The answer, if the outcome to previous elections is any guide, will be “all of the above”.
As the triennial local body elections loom the season for incumbent and aspiring candidates to clamour for public favour begins. Media attention will inevitably focus on the mayoral races for the major cities with all other candidates being largely ignored, having to rely on their own wits, a famous name or political party endorsement to have any show at getting elected. This scenario takes regional councils off the media radar completely, because their chairs are elected by the councils themselves, not by citizen voters. Many voters are then convinced that the most important elected role in their parish is for the mayor.
A sad reality is that most electors don’t care who their local leaders should be. Elector turnout is falling at each election, with successful candidates being elected by a diminishing minority of registered voters.
Some may argue that elected representatives are largely a waste of time, as councils have legislation that requires them to engage directly with communities when anything contentious is planned. That argument may have merit if councils were sufficiently motivated to engage with communities at anything more than the minimum levels set out in the legislation they are governed by. In a lot of centres council meetings are more about providing profile-raising side shows for any media who attend, rather than meaningful discussion about advancing local communities. Most citizens understand that, which is probably another reason why they don’t vote.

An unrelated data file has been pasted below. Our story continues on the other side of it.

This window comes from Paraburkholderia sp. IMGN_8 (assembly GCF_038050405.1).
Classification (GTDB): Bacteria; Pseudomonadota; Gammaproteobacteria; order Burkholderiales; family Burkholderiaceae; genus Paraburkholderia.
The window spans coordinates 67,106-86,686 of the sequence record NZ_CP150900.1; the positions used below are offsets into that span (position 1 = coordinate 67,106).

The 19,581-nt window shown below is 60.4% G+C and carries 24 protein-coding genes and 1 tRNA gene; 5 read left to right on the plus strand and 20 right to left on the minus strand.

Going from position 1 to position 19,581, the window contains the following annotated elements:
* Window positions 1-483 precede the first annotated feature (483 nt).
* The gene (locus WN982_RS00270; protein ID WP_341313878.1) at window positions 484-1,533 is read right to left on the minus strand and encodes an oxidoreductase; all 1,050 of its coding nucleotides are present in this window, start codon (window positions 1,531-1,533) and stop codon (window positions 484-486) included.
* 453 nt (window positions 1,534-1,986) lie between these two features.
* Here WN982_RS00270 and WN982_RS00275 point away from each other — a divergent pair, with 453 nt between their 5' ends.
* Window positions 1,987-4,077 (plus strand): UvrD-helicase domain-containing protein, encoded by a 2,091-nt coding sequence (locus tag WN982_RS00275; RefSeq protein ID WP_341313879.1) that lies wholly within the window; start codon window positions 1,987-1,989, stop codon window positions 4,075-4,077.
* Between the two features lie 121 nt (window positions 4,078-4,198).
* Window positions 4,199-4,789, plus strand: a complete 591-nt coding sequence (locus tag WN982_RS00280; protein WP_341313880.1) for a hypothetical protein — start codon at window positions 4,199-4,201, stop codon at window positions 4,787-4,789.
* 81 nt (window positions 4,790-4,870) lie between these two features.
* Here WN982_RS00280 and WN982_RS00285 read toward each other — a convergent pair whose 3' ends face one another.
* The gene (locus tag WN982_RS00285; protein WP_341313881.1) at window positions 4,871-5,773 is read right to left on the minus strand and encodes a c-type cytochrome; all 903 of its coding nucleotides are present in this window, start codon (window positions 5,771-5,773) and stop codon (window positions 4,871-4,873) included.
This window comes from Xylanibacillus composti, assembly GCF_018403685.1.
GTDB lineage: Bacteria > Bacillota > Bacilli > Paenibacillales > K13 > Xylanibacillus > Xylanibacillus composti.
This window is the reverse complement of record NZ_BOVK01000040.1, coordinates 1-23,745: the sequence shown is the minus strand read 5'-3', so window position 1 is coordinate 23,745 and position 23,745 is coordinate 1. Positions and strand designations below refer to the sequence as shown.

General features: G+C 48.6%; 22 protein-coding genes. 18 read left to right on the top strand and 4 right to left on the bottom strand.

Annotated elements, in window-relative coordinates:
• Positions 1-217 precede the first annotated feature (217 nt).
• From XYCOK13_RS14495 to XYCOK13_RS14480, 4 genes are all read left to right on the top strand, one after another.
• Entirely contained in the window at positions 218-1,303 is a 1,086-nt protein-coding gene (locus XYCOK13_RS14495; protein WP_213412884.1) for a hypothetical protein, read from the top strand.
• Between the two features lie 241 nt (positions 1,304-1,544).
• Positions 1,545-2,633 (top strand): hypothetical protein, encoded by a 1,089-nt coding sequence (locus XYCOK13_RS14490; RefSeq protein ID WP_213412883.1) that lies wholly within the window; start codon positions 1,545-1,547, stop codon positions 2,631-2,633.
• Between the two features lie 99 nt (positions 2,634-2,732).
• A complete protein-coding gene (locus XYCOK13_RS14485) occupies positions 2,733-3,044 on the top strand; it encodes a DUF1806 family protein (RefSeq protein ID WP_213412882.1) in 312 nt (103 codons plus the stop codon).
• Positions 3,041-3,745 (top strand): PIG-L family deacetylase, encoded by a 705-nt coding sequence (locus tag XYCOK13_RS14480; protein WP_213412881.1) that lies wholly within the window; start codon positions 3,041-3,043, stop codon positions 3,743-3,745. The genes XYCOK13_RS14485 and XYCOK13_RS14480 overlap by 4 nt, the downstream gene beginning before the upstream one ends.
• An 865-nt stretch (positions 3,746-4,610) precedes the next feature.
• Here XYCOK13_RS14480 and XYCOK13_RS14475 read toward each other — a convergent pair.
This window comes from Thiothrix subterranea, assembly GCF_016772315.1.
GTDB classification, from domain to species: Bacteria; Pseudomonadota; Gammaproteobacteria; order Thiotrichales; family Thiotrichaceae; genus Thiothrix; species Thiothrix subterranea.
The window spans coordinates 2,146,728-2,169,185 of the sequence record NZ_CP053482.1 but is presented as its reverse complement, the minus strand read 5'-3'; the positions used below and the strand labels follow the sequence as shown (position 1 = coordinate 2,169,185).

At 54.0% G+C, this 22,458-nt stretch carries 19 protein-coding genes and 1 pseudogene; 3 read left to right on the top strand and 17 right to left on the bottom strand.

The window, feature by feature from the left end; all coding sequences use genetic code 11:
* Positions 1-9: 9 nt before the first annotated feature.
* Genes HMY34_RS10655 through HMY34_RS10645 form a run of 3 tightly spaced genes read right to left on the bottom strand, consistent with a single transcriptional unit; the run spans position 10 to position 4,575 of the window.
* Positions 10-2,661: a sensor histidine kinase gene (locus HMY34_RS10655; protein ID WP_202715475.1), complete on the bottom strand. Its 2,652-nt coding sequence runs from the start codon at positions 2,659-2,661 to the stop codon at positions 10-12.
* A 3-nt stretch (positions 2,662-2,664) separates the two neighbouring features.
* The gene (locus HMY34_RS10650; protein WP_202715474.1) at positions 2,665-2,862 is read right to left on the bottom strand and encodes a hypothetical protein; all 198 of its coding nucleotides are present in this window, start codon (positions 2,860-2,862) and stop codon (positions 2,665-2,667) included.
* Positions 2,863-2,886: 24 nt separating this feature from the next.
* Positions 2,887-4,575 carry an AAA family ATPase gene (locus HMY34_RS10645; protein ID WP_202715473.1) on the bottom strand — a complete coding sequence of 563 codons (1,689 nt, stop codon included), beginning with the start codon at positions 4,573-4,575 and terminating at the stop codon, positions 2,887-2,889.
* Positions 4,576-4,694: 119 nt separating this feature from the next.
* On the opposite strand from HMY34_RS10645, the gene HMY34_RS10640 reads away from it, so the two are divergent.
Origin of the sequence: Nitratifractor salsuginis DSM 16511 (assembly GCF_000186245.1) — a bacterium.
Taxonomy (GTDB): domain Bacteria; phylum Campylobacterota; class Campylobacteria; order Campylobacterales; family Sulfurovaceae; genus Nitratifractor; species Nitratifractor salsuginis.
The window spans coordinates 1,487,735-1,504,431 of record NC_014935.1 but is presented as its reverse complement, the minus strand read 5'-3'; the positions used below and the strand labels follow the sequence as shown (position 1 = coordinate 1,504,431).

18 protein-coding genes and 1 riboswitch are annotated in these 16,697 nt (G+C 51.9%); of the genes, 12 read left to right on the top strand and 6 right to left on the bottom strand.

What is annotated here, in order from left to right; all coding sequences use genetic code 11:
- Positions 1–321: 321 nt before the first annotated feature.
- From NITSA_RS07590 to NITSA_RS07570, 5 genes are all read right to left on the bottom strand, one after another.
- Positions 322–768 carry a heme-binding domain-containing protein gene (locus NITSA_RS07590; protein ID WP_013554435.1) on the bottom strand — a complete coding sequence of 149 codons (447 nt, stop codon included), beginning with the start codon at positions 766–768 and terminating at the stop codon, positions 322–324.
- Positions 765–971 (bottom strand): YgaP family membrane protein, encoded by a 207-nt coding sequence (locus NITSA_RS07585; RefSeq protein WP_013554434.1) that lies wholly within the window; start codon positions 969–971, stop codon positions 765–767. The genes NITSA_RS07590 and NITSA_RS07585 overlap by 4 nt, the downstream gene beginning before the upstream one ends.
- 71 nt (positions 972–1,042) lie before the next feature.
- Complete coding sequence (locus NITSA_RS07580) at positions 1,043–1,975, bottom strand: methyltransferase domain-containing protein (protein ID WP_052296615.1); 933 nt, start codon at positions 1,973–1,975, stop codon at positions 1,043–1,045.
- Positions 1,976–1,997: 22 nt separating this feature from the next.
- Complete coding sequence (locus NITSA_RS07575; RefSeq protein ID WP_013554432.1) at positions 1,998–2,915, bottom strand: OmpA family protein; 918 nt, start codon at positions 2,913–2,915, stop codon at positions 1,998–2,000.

There are more effective ways of engaging with communities than using newspapers to make announcements. If the only feedback councils receive is through a newspaper’s letters column, that opinion is not likely to be representative. Indeed those letters are probably written by the same handful of activists who also make formal written submissions when any opportunity for them to grandstand arises.
A sad reality is that this disinterest gives strength to lobby groups who are generally not representative of a wider community. Many of these groups are not legal entities nor do they have a formal process for engaging with people other than the council they want to influence.
So if the old adage of getting who you vote for is true, who do you get if you don’t vote and is that any real way of running a democracy?